Hiragana, Katakana and Kanji. But when do you use which type of symbol?

Q: Hi richard, Genki Japan helped me a lot with learning japanese! Thanks!  But here’s my question:
I learned that Japan has 3 types of symbols.  Hiragana, Katakana and Kanji.   But when do you use which type of symbol? –  Tinke

A: Hi Tinke, thank you for the nice words!  Here’s the general rule of thumb:

Use kanji whenever you can.

Use hiragana if you don’t know the kanji or if there isn’t one.

Use katakana for words that come from countries other than Japan or China.

That’s  basically it!  In practice though the best thing is just to read lots of Japanese and you’ll naturally learn when to use which ones in just the same why you naturally know when to use “i” or “I” or “twelve” or “12”!

Be genki,


10 Responses to “Hiragana, Katakana and Kanji. But when do you use which type of symbol?”

  1. fani says:

    My name is Fani, and I have been trying to work out how to write it in japanese characters, but all the websites have been confusing! The japanese learning books I have are pretty basic so do not have any symbols for “fa”. When I have found something, I don’t know if I am supposed to use Katakana, or Kanji, as I have been given kanji translations, but it is essentially a word from another country!
    Please help!

  2. Makoto says:

    What if someone used nothing BUT Kanji (except for wa, o, no, de, etc.)? Has that ever happened? Do some people write way more Kanji than others? Also, does writing in more Kanji seem more fluent?

    Also, I noticed some words are just in plain hiragana and others are in Kanji. What if I wrote words that are supposed to be written in Hiragana in Kanji instead? Would that seem awkward?

  3. Richard says:

    You always need some bits of hiragana to make the sentence complete, other wise you’d end up needed way more kanji like we have in Chinese! Some people do write more kanji than others, and some people like to write katakana words instead of Japanese words. If you write something in kanji that is usually written in hiragana you may come across clever, or you may come across as being too showy offy!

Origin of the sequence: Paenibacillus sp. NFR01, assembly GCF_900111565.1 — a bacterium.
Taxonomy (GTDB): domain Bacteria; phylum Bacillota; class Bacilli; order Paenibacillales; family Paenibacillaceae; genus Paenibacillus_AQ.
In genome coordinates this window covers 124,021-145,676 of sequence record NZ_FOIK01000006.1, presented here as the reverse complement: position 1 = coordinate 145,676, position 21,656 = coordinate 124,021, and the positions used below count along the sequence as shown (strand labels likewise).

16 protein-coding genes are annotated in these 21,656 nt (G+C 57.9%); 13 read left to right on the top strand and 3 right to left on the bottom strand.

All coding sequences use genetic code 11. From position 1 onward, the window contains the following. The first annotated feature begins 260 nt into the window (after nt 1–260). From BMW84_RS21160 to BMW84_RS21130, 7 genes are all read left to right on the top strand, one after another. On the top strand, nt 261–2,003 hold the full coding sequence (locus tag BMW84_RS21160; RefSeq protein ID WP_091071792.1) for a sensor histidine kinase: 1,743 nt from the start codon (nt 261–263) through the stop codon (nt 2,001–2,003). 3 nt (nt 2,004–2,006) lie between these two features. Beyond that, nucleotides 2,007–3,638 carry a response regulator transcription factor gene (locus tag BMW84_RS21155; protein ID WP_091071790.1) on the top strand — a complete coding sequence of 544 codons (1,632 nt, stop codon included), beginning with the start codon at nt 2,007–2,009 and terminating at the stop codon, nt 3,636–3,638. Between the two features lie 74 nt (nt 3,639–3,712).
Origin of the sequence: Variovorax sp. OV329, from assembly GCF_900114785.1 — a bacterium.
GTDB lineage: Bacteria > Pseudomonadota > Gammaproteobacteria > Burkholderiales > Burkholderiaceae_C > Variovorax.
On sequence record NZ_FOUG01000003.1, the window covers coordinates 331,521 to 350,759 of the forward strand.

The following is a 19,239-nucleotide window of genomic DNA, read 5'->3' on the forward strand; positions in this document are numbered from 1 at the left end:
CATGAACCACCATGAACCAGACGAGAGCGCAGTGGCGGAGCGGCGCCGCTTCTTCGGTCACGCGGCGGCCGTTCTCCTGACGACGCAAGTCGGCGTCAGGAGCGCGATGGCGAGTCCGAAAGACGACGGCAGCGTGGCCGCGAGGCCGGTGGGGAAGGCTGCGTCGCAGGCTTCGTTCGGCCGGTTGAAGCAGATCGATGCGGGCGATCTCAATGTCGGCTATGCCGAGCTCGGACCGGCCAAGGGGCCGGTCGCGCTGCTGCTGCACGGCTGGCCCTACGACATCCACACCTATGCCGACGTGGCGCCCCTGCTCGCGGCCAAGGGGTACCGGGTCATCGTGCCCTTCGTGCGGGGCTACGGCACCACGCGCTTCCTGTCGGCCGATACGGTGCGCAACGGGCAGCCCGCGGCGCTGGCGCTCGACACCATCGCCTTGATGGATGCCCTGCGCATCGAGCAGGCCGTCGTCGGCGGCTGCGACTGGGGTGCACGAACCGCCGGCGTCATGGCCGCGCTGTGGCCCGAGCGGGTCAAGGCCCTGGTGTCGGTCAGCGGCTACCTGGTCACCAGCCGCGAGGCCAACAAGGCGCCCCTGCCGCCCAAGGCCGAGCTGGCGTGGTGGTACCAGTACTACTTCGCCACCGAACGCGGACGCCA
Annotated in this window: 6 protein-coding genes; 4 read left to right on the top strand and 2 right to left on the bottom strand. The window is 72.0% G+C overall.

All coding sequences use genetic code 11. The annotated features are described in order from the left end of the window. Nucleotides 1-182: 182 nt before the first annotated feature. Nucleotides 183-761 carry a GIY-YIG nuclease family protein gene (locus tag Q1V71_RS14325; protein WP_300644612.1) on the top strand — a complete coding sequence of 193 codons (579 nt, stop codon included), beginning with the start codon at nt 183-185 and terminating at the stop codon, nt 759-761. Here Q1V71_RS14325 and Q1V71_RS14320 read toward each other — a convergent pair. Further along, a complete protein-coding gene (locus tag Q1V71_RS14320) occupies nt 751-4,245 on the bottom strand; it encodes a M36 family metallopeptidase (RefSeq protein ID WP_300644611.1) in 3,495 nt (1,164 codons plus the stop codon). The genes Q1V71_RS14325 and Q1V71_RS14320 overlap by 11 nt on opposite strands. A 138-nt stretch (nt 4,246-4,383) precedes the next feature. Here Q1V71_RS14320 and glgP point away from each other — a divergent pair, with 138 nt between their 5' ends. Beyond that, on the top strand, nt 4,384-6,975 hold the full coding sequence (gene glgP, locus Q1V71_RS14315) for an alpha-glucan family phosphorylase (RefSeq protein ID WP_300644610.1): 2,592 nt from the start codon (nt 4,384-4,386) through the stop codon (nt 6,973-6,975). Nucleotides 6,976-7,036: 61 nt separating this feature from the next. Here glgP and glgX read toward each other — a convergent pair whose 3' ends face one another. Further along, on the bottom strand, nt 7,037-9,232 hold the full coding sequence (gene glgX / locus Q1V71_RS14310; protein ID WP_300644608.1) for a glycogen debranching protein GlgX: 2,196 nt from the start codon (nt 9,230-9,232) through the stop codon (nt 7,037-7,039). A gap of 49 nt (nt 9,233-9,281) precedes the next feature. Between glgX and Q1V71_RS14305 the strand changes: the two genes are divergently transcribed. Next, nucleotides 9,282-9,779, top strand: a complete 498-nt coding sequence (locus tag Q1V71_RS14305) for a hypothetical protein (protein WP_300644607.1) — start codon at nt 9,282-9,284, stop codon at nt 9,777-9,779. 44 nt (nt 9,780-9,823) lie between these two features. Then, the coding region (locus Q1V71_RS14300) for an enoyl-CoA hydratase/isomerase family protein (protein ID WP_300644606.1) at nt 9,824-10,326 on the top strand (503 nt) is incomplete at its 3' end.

4. Richard says:

    You’d usually write your name in katakana in Japan. The “fa” sound is ファ (“fu” with a small “a” after it!)

  5. Andy says:

    I’m getting really confused about some things in Japanese.
    Some words are pronounced differently, for example: “water” is pronounced “sui” but I have also seen it been pronounced “mizu”. I am really confused because they use the same kanji character. (I’m Chinese)

  6. Richard says:

    Hi Andy,

    In Japanese it’s because some words were naturally Japanese and some came from Chinese. A very rough rule is that symbols on their own tend to have Japanese style reading e.g. 水Mizu for water, but characters in compounds tend to have the Chinese style reading e.g 水曜日 suiyoubi. But there are plenty of exceptions!

    In English we have the same thing e.g. is 1,500 pronounced “one thousand five hundred” or “fifteen hundred”

    Chinese is much easier!

  7. katsu says:

    is hiragana acceptable in spelling names?

  8. Malachi Goodman says:

    How will I know when to use the katakana or the hiragana?

  9. Richard says:

    @Malachi: You’ll know when you start reading. Always read something before you write it. (And always say it before you read it!)

  10. Richard says:

    @Katsu: Only if you have an officially registered Japanese name and (usually) your parents specifically chose your name to be in hiragana.

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